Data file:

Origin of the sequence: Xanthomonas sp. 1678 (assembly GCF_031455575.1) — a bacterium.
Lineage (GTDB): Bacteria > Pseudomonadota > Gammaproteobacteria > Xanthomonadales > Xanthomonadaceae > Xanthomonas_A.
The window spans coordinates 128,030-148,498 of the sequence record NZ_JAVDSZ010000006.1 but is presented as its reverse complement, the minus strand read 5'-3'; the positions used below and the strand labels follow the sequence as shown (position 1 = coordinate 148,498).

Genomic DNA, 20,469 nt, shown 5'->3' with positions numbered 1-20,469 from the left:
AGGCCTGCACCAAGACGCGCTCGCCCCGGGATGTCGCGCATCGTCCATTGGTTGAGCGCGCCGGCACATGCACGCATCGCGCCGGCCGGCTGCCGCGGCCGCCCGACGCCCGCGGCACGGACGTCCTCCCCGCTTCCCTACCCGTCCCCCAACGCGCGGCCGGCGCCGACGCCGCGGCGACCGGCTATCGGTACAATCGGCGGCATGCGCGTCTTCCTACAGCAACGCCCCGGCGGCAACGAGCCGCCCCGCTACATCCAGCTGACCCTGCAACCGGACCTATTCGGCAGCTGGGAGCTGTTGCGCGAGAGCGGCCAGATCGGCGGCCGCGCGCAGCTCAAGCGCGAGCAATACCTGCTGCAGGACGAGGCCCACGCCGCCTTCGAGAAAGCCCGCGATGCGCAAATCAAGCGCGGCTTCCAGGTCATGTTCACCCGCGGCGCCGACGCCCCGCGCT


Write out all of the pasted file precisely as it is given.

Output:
Origin of the sequence: Xanthomonas sp. 1678 (assembly GCF_031455575.1) — a bacterium.
Lineage (GTDB): Bacteria > Pseudomonadota > Gammaproteobacteria > Xanthomonadales > Xanthomonadaceae > Xanthomonas_A.
The window spans coordinates 128,030-148,498 of the sequence record NZ_JAVDSZ010000006.1 but is presented as its reverse complement, the minus strand read 5'-3'; the positions used below and the strand labels follow the sequence as shown (position 1 = coordinate 148,498).

Genomic DNA, 20,469 nt, shown 5'->3' with positions numbered 1-20,469 from the left:
AGGCCTGCACCAAGACGCGCTCGCCCCGGGATGTCGCGCATCGTCCATTGGTTGAGCGCGCCGGCACATGCACGCATCGCGCCGGCCGGCTGCCGCGGCCGCCCGACGCCCGCGGCACGGACGTCCTCCCCGCTTCCCTACCCGTCCCCCAACGCGCGGCCGGCGCCGACGCCGCGGCGACCGGCTATCGGTACAATCGGCGGCATGCGCGTCTTCCTACAGCAACGCCCCGGCGGCAACGAGCCGCCCCGCTACATCCAGCTGACCCTGCAACCGGACCTATTCGGCAGCTGGGAGCTGTTGCGCGAGAGCGGCCAGATCGGCGGCCGCGCGCAGCTCAAGCGCGAGCAATACCTGCTGCAGGACGAGGCCCACGCCGCCTTCGAGAAAGCCCGCGATGCGCAAATCAAGCGCGGCTTCCAGGTCATGTTCACCCGCGGCGCCGACGCCCCGCGCT